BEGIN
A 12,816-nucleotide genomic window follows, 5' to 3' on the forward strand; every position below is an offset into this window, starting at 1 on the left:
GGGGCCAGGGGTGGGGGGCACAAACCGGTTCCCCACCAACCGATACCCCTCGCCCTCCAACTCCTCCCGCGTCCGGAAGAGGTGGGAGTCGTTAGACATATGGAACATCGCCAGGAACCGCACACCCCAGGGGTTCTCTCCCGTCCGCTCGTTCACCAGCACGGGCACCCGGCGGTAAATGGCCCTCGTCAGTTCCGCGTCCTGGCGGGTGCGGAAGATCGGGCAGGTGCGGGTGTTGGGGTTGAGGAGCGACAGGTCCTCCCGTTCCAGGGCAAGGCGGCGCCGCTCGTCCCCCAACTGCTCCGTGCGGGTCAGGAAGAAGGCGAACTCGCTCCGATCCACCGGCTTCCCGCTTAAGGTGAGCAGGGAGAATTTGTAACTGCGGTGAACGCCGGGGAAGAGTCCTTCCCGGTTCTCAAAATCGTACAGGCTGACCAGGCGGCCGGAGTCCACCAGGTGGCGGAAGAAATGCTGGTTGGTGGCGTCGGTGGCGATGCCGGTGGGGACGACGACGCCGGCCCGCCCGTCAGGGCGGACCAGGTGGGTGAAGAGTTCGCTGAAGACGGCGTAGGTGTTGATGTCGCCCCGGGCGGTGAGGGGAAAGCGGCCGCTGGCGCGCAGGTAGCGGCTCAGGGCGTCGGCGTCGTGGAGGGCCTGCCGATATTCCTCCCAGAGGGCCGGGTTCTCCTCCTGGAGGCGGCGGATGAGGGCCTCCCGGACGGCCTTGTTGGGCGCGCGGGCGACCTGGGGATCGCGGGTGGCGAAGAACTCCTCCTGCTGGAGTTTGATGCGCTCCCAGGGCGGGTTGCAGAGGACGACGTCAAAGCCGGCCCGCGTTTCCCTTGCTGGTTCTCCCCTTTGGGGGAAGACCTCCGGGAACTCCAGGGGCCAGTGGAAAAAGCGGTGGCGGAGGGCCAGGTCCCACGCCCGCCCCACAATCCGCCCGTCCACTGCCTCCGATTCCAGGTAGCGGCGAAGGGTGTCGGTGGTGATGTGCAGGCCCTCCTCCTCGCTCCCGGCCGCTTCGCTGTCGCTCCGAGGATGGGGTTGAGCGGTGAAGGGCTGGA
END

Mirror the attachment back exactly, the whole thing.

A 12,816-nucleotide genomic window follows, 5' to 3' on the forward strand; every position below is an offset into this window, starting at 1 on the left:
GGGGCCAGGGGTGGGGGGCACAAACCGGTTCCCCACCAACCGATACCCCTCGCCCTCCAACTCCTCCCGCGTCCGGAAGAGGTGGGAGTCGTTAGACATATGGAACATCGCCAGGAACCGCACACCCCAGGGGTTCTCTCCCGTCCGCTCGTTCACCAGCACGGGCACCCGGCGGTAAATGGCCCTCGTCAGTTCCGCGTCCTGGCGGGTGCGGAAGATCGGGCAGGTGCGGGTGTTGGGGTTGAGGAGCGACAGGTCCTCCCGTTCCAGGGCAAGGCGGCGCCGCTCGTCCCCCAACTGCTCCGTGCGGGTCAGGAAGAAGGCGAACTCGCTCCGATCCACCGGCTTCCCGCTTAAGGTGAGCAGGGAGAATTTGTAACTGCGGTGAACGCCGGGGAAGAGTCCTTCCCGGTTCTCAAAATCGTACAGGCTGACCAGGCGGCCGGAGTCCACCAGGTGGCGGAAGAAATGCTGGTTGGTGGCGTCGGTGGCGATGCCGGTGGGGACGACGACGCCGGCCCGCCCGTCAGGGCGGACCAGGTGGGTGAAGAGTTCGCTGAAGACGGCGTAGGTGTTGATGTCGCCCCGGGCGGTGAGGGGAAAGCGGCCGCTGGCGCGCAGGTAGCGGCTCAGGGCGTCGGCGTCGTGGAGGGCCTGCCGATATTCCTCCCAGAGGGCCGGGTTCTCCTCCTGGAGGCGGCGGATGAGGGCCTCCCGGACGGCCTTGTTGGGCGCGCGGGCGACCTGGGGATCGCGGGTGGCGAAGAACTCCTCCTGCTGGAGTTTGATGCGCTCCCAGGGCGGGTTGCAGAGGACGACGTCAAAGCCGGCCCGCGTTTCCCTTGCTGGTTCTCCCCTTTGGGGGAAGACCTCCGGGAACTCCAGGGGCCAGTGGAAAAAGCGGTGGCGGAGGGCCAGGTCCCACGCCCGCCCCACAATCCGCCCGTCCACTGCCTCCGATTCCAGGTAGCGGCGAAGGGTGTCGGTGGTGATGTGCAGGCCCTCCTCCTCGCTCCCGGCCGCTTCGCTGTCGCTCCGAGGATGGGGTTGAGCGGTGAAGGGCTGGA